Historic Cresting Of Brazos River Continues To Flood Brazoria And Fort Bend Counties

Fort Bend County residents are slowly trying to get into recovery mode.
This after the flooding caused by the historic cresting of the Brazos River this week.


Mark Springer and Karen McCoy check out what they have left in their Red Cross truck.

The Missouri residents are helping Fort Bend County residents whose properties were flooded. They're distributing cleaning supplies and other basic items like food and blankets.

Springer says what he feels mostly is the gratefulness of the people he's helping.

"When somebody loses everything and they don’t have anything and they have water in their house, they just don’t know what they’re gonna do, you know," Springer says. "Us coming here with the Red Cross, giving them cleaning supplies… Tries to give them hope again."

Sylvia Rendon is one of the persons Springer was helping.

Her home is located almost next to the Brazos River and she says it's literally gone.

Rendon has serious doubts about whether it makes sense to keep living there.

"I feel this is a new beginning," Rendon says. "God is telling us ‘Move on’. It’s hard. If we rebuild again, what is the river gonna do again? He can do what he wants."

"I've got four showers here and it got four on the other, when you go in the other door," said Jerry Lawrence, with the Southern Baptists of Texas Convention's disaster relief team.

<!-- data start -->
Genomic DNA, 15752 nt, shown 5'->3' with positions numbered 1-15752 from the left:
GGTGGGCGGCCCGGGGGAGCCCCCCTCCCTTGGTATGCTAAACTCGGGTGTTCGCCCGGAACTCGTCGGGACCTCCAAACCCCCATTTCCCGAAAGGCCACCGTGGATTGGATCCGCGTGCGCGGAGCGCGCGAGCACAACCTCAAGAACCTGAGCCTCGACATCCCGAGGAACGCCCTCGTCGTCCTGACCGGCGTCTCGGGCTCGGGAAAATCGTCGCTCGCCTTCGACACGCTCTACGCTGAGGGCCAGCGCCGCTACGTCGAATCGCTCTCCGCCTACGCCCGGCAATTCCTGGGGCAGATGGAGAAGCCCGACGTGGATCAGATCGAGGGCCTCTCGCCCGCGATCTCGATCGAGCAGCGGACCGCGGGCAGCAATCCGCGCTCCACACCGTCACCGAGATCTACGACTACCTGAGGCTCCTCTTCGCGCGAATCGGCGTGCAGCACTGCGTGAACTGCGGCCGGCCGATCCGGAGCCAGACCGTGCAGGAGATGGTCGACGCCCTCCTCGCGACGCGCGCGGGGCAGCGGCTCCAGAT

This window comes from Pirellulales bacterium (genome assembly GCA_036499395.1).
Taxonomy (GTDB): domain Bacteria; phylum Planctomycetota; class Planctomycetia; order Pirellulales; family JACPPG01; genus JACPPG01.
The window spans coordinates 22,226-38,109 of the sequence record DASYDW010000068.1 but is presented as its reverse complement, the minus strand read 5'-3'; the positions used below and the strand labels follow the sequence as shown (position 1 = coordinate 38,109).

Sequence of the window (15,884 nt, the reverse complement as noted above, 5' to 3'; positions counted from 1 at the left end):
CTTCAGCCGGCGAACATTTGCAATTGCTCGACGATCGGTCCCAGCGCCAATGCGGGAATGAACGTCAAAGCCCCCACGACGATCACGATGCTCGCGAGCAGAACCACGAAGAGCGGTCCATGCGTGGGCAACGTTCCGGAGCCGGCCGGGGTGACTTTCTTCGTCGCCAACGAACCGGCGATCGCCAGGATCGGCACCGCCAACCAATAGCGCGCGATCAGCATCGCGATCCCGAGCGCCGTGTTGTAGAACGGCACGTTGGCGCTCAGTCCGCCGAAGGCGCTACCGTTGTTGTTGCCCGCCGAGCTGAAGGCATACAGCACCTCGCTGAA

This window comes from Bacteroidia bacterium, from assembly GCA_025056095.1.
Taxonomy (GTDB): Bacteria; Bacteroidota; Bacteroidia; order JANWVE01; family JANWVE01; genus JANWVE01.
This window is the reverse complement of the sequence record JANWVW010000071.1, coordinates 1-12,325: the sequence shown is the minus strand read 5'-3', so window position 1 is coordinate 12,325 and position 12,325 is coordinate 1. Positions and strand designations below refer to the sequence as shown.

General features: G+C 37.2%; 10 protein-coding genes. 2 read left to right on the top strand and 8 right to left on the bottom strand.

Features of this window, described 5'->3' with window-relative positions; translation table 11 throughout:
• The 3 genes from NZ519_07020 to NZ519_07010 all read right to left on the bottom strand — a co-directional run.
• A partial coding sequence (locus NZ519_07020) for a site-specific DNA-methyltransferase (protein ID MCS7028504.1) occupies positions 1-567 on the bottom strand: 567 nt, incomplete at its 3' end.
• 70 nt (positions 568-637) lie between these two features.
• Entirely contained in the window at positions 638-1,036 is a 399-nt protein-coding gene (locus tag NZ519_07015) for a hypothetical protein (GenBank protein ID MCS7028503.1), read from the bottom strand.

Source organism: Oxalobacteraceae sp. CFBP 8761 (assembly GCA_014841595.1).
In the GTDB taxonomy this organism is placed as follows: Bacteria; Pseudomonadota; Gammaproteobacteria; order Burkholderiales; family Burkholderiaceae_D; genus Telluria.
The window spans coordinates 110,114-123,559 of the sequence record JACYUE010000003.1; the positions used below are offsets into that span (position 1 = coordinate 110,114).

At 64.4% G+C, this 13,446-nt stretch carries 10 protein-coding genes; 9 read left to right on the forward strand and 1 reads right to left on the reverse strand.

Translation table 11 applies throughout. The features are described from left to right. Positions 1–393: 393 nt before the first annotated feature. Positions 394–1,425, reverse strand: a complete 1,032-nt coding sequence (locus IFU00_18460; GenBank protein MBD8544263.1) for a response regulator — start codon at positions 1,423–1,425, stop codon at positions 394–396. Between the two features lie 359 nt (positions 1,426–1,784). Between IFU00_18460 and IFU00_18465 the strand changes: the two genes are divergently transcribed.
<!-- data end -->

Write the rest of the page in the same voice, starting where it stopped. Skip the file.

He shows me one of four trailers the group has deployed to the county fairgrounds in Rosenberg, the base camp for Fort Bend County flooding responders.

"You have to have a place to house them. You have to have a place and equipment to feed them. And you have to have a way for them to get cleaned up and get their clothes done, so they can continue working," Lawrence says.

He says there are about 200 emergency management workers from different parts of the state based here, and he's been doing loads of laundry continuously since early this morning.

"We have many, many people out in the field working. I can't do that job," Lawrence says. "I'm kind of beyond that, but I can do this job and I can support them."

They'll come back in the evening to pick up their clean clothes and take showers.

What would they do without Lawrence and his trailers?

"Well, they would have to go to a washateria and maybe just smell bad, I don't know," he laughs.

The effects of the floods are palpable. Twenty percent of Fort Bend County is under water and dozens of roads are still closed.

The county commissioners extended the emergency declaration two more weeks.

"Forty thousand plus residents are directly impacted by the inability to move around, their homes," said Fort Bend County Judge Robert Hebert. "Some have water in them, some of our farmers and ranchers are losing animals, some of our folks in very new subdivisions are having water issues near or in their homes."

Governor Greg Abbott toured the flooded areas today. He was briefed by officials from Fort Bend and Brazoria County.

Abbott urged Texans to remain alert as the state weathers potential additional rainfall.

The Texas leader said he was stunned at what he saw.

"Really deep concern and sorrow to see roadways that I have traveled upon in Rosenberg and Richmond in particular and see how there were airboats, as opposed to cars," Abbott said in a press conference.

The Brazos River is the source of most of the flooding. Abbott said it will be a while before it returns to its banks.

"There is going to be an ongoing rise of water in the Brazos River, maybe in the Colorado River— and tributaries that split out of from those rivers — for an extended period of time." Abbott said.

Officials say tens of thousands of residents in both counties have been impacted.

Governor Greg Abbott declared a state disaster declaration for the following 31 Texas counties on Wednesday.

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